29th June 2015
Waiting for the boat at Veiðileysufjörður (0km), (0m)
One of the few merits of Botn campsite is that it is exactly where the boat arrives: just below the latrine, the Zodiac comes ashore on the beach to shuttle you out. It is 9.20am and most of our gear is packed in readiness for the 9am boat that will take us back to Isafjordur. The wind still rips through Botn in powerful gusts, as it did all night. I did not have a lot of sleep, a half-open eye watching for the first sign that the tent’s fly-sheet was about to be ripped from the earth and flung across the fjord on the angry air. And yet, despite the lack of sleep, the thought of return, of buildings and of reliable ground, of not having to walk for miles with 15kg on my back, has lifted my spirits.
It’s not even raining. I know that tomorrow, or maybe in two days’ time, I will find myself missing this, longing to return, but for now I have no regrets to be leaving. A bed and food that has never been dehydrated are strong lures; getting out of this wind at last, more so.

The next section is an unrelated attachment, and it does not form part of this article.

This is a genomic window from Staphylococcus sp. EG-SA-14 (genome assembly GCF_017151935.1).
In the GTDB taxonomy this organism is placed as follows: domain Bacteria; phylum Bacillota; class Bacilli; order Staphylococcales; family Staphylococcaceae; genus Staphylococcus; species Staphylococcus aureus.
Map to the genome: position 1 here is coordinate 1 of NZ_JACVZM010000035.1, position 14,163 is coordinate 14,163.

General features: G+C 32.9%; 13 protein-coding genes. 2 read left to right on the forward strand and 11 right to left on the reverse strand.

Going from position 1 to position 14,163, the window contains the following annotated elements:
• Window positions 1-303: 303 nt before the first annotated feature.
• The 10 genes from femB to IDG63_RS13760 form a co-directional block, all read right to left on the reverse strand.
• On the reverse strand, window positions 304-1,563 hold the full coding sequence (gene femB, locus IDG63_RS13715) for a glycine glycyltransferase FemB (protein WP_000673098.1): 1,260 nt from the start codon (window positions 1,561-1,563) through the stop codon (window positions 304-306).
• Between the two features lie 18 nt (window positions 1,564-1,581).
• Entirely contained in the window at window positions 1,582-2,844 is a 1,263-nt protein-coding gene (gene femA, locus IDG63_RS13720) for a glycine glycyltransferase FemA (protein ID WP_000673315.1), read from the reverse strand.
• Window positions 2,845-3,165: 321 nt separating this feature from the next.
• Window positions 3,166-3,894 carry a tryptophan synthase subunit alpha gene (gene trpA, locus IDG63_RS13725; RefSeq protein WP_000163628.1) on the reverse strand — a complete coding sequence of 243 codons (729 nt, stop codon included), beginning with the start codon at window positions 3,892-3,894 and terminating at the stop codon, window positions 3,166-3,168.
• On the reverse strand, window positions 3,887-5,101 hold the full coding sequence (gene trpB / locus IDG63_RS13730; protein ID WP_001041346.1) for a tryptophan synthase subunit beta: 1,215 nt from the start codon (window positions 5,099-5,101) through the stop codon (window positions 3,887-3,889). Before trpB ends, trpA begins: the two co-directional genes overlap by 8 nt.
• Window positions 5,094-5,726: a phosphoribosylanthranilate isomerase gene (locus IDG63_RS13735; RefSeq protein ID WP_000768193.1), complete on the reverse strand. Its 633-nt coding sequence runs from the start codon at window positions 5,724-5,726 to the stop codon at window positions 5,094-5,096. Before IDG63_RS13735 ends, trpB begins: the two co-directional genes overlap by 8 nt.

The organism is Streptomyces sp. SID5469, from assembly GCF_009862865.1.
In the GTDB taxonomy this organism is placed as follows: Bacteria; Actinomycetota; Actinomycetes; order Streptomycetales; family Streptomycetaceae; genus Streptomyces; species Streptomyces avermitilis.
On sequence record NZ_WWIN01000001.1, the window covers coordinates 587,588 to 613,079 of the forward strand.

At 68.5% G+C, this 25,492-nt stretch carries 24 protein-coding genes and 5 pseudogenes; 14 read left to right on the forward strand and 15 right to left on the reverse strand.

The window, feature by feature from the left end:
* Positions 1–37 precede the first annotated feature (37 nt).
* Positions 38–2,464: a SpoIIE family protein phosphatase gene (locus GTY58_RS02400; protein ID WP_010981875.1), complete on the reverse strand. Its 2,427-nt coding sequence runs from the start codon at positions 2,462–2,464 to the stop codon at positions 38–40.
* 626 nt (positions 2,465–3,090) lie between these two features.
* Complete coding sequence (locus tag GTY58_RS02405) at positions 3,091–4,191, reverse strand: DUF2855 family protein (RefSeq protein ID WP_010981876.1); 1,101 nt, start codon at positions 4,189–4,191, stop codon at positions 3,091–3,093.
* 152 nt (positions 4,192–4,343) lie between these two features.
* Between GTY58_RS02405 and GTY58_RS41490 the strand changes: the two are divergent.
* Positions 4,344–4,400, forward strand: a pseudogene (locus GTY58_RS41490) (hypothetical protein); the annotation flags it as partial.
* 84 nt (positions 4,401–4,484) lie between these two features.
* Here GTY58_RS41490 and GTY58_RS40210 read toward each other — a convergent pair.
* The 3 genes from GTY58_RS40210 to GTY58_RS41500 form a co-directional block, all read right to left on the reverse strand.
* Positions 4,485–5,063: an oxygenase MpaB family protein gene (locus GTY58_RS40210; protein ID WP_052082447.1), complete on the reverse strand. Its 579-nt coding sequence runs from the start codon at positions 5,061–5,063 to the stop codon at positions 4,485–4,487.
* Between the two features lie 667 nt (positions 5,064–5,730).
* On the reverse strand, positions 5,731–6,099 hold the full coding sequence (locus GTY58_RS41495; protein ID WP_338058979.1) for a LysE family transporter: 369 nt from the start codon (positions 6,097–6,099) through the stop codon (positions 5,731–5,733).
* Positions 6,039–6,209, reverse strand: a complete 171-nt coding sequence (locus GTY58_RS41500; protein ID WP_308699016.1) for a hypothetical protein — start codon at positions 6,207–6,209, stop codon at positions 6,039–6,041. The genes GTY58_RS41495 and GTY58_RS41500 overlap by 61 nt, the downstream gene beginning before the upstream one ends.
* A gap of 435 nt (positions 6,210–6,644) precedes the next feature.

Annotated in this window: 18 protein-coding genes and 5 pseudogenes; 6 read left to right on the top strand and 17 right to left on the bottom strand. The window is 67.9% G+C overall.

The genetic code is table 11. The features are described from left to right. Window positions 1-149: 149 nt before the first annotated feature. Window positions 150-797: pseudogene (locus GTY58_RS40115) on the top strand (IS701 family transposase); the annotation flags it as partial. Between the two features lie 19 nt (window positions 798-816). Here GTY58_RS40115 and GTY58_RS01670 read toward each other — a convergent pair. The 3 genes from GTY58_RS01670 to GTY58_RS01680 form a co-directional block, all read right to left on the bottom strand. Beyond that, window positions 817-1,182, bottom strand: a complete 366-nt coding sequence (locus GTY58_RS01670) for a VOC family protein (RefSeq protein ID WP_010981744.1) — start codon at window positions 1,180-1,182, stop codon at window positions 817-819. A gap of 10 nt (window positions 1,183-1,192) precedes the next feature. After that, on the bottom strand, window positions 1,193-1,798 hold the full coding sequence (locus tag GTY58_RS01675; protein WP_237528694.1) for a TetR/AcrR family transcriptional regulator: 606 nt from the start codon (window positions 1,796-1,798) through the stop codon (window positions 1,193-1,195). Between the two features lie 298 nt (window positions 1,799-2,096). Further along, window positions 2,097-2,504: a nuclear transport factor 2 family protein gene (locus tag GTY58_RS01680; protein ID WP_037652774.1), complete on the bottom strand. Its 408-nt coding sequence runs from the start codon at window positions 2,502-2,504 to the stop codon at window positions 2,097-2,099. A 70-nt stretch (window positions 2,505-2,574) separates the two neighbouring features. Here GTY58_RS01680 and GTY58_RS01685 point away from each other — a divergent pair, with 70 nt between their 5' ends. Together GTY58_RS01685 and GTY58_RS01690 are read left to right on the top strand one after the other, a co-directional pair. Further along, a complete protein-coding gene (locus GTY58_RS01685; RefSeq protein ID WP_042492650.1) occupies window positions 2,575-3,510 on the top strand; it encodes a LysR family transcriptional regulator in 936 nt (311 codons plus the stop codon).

Simon has spent much of the morning down on the beach watching two families of Eiders cosset their ducklings; Alex and Theo are still in their half-unmade tent, taking the last of its shelter, watchful for the first sign of a wake line in the fjord. My own nook, in the crease of a ridge, is among ripening bog bilberries and creeping birch.
It is 9.30am and the 9am boat has yet to make an appearance in the bay. I contemplate a morning tot of my remaining whisky – the prospect of passing from Zodiac to boat still make me a little anxious – but decide against: there is a wake line in the fjord. Time to help Alex and Theo strike their tent, and make final preparations for the beginning of our return.